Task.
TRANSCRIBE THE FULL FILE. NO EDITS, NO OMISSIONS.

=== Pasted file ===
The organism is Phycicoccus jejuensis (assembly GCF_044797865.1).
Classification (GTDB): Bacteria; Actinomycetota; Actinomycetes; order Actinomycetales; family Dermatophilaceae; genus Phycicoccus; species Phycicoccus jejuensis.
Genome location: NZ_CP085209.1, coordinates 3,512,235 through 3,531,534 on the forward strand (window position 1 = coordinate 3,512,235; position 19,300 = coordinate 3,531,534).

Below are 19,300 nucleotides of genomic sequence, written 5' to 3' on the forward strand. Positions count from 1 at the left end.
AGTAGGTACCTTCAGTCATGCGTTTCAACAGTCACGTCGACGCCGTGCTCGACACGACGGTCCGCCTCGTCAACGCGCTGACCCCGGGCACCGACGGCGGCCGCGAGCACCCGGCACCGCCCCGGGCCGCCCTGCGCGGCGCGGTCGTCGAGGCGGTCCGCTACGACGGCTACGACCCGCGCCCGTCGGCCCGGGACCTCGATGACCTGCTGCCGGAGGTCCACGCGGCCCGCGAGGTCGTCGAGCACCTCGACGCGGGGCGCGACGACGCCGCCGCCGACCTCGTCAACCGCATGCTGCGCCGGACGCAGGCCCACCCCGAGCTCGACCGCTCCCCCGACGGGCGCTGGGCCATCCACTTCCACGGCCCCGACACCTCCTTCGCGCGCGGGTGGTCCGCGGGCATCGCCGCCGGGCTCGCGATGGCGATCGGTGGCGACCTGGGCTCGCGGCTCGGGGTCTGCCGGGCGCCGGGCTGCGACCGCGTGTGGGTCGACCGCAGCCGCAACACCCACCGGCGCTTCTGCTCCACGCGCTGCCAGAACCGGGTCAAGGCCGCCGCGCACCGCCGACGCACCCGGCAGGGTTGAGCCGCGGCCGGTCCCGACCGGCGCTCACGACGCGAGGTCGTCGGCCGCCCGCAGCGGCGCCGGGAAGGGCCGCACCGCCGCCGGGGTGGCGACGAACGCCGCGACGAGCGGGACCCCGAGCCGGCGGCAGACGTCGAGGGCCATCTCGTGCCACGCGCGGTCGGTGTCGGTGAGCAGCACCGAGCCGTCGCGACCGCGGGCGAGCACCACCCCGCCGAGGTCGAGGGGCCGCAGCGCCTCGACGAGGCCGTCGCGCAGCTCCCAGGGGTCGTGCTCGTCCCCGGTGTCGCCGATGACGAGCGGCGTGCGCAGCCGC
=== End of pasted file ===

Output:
The organism is Phycicoccus jejuensis (assembly GCF_044797865.1).
Classification (GTDB): Bacteria; Actinomycetota; Actinomycetes; order Actinomycetales; family Dermatophilaceae; genus Phycicoccus; species Phycicoccus jejuensis.
Genome location: NZ_CP085209.1, coordinates 3,512,235 through 3,531,534 on the forward strand (window position 1 = coordinate 3,512,235; position 19,300 = coordinate 3,531,534).

Below are 19,300 nucleotides of genomic sequence, written 5' to 3' on the forward strand. Positions count from 1 at the left end.
AGTAGGTACCTTCAGTCATGCGTTTCAACAGTCACGTCGACGCCGTGCTCGACACGACGGTCCGCCTCGTCAACGCGCTGACCCCGGGCACCGACGGCGGCCGCGAGCACCCGGCACCGCCCCGGGCCGCCCTGCGCGGCGCGGTCGTCGAGGCGGTCCGCTACGACGGCTACGACCCGCGCCCGTCGGCCCGGGACCTCGATGACCTGCTGCCGGAGGTCCACGCGGCCCGCGAGGTCGTCGAGCACCTCGACGCGGGGCGCGACGACGCCGCCGCCGACCTCGTCAACCGCATGCTGCGCCGGACGCAGGCCCACCCCGAGCTCGACCGCTCCCCCGACGGGCGCTGGGCCATCCACTTCCACGGCCCCGACACCTCCTTCGCGCGCGGGTGGTCCGCGGGCATCGCCGCCGGGCTCGCGATGGCGATCGGTGGCGACCTGGGCTCGCGGCTCGGGGTCTGCCGGGCGCCGGGCTGCGACCGCGTGTGGGTCGACCGCAGCCGCAACACCCACCGGCGCTTCTGCTCCACGCGCTGCCAGAACCGGGTCAAGGCCGCCGCGCACCGCCGACGCACCCGGCAGGGTTGAGCCGCGGCCGGTCCCGACCGGCGCTCACGACGCGAGGTCGTCGGCCGCCCGCAGCGGCGCCGGGAAGGGCCGCACCGCCGCCGGGGTGGCGACGAACGCCGCGACGAGCGGGACCCCGAGCCGGCGGCAGACGTCGAGGGCCATCTCGTGCCACGCGCGGTCGGTGTCGGTGAGCAGCACCGAGCCGTCGCGACCGCGGGCGAGCACCACCCCGCCGAGGTCGAGGGGCCGCAGCGCCTCGACGAGGCCGTCGCGCAGCTCCCAGGGGTCGTGCTCGTCCCCGGTGTCGCCGATGACGAGCGGCGTGCGCAGCCGC